Friends' Networks and Job Finding Rates
Lorenzo Cappellari and
Konstantinos Tatsiramos ()
No 5240, IZA Discussion Papers from Institute for the Study of Labor (IZA)
We investigate the effect of social interactions on labor market outcomes using a direct measure of social contacts based on information about individuals’ three best friends and their characteristics. We examine the effect of the number of employed friends on the transition from non-employment to employment, and we find the existence of significant network effects at the individual level. An additional employed friend increases the probability of finding a job by 3.7 percentage points. This finding is robust to specifications that address the endogeneity of friends’ employment status, which may be induced by correlation with unobserved individual attributes and feedback effects. Considering labor market outcomes, we find evidence of higher wages and employment stability for those with more employed friends, which is consistent with networks acting as an information transmission mechanism.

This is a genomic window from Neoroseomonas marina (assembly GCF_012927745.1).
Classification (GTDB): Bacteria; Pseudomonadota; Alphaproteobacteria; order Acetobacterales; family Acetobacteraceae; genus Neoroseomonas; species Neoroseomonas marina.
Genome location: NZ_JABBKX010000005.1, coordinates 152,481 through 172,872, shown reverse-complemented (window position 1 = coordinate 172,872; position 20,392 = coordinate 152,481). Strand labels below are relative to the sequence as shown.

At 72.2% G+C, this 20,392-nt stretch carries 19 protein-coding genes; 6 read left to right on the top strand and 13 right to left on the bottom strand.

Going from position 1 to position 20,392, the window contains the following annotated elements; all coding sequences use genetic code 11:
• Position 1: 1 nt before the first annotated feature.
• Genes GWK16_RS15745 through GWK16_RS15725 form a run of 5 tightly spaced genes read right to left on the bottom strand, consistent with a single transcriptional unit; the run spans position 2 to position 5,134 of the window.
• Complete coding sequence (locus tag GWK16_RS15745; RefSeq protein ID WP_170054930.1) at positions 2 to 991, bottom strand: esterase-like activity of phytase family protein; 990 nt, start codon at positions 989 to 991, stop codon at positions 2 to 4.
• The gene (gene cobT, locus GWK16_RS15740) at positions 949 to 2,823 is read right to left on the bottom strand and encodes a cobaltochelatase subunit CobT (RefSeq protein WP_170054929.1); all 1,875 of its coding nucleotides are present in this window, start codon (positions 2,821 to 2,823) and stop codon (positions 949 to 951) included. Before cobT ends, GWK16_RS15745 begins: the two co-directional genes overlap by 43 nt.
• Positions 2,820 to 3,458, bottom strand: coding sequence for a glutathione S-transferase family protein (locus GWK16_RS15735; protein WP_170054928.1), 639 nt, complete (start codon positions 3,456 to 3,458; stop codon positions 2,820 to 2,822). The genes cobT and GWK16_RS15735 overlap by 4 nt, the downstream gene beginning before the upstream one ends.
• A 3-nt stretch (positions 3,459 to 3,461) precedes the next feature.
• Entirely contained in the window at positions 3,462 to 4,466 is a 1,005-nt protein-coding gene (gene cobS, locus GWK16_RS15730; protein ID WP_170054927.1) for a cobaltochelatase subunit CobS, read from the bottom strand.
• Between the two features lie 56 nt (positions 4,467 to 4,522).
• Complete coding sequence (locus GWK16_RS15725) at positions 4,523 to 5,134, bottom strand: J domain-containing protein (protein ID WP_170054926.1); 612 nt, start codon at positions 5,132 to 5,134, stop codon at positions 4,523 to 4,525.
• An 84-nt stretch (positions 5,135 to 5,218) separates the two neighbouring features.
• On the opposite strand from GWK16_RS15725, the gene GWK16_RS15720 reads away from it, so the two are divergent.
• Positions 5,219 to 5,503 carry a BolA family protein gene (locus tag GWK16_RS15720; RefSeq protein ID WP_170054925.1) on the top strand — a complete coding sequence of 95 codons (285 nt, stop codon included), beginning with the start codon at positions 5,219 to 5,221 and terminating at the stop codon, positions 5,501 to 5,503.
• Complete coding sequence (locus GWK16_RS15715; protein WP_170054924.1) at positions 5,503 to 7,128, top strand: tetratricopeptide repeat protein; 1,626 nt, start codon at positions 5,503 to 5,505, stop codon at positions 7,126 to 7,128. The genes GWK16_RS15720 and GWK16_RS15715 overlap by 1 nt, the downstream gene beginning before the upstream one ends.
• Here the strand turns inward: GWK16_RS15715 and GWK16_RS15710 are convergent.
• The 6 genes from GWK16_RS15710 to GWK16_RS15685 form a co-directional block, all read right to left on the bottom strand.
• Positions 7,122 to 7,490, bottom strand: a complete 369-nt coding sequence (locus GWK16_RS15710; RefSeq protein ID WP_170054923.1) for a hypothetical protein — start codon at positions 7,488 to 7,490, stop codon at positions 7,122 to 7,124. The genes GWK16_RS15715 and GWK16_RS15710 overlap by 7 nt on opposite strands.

Keywords: friendship ties; unemployment; networks (search for similar items in EconPapers)
JEL-codes: J64 (search for similar items in EconPapers)
New Economics Papers: this item is included in nep-lab, nep-net, nep-soc and nep-ure
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Working Paper: Friends’ Networks and Job Finding Rates (2011)
Working Paper: Friends' Networks and Job Finding Rates (2010)
Working Paper: Friends’ Networks and Job Finding Rates (2010)
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